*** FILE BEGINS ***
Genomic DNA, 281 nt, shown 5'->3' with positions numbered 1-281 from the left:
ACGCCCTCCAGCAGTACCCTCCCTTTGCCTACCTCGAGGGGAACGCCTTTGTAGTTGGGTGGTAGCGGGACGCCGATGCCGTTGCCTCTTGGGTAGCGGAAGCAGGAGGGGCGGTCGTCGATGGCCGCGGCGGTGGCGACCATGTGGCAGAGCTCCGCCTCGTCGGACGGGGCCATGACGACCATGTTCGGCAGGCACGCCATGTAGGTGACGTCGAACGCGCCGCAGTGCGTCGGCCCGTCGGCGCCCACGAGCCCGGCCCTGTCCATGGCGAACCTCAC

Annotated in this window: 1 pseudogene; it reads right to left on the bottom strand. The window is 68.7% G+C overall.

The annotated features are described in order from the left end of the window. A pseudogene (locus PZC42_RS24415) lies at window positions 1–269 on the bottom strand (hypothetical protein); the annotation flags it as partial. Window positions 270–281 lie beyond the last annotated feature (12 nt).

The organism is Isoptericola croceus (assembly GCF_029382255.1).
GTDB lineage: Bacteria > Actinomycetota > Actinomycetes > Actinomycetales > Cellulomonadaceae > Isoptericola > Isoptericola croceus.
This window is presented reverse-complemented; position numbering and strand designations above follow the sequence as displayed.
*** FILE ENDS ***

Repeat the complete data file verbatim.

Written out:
Genomic DNA, 281 nt, shown 5'->3' with positions numbered 1-281 from the left:
ACGCCCTCCAGCAGTACCCTCCCTTTGCCTACCTCGAGGGGAACGCCTTTGTAGTTGGGTGGTAGCGGGACGCCGATGCCGTTGCCTCTTGGGTAGCGGAAGCAGGAGGGGCGGTCGTCGATGGCCGCGGCGGTGGCGACCATGTGGCAGAGCTCCGCCTCGTCGGACGGGGCCATGACGACCATGTTCGGCAGGCACGCCATGTAGGTGACGTCGAACGCGCCGCAGTGCGTCGGCCCGTCGGCGCCCACGAGCCCGGCCCTGTCCATGGCGAACCTCAC

Annotated in this window: 1 pseudogene; it reads right to left on the bottom strand. The window is 68.7% G+C overall.

The annotated features are described in order from the left end of the window. A pseudogene (locus PZC42_RS24415) lies at window positions 1–269 on the bottom strand (hypothetical protein); the annotation flags it as partial. Window positions 270–281 lie beyond the last annotated feature (12 nt).

The organism is Isoptericola croceus (assembly GCF_029382255.1).
GTDB lineage: Bacteria > Actinomycetota > Actinomycetes > Actinomycetales > Cellulomonadaceae > Isoptericola > Isoptericola croceus.
This window is presented reverse-complemented; position numbering and strand designations above follow the sequence as displayed.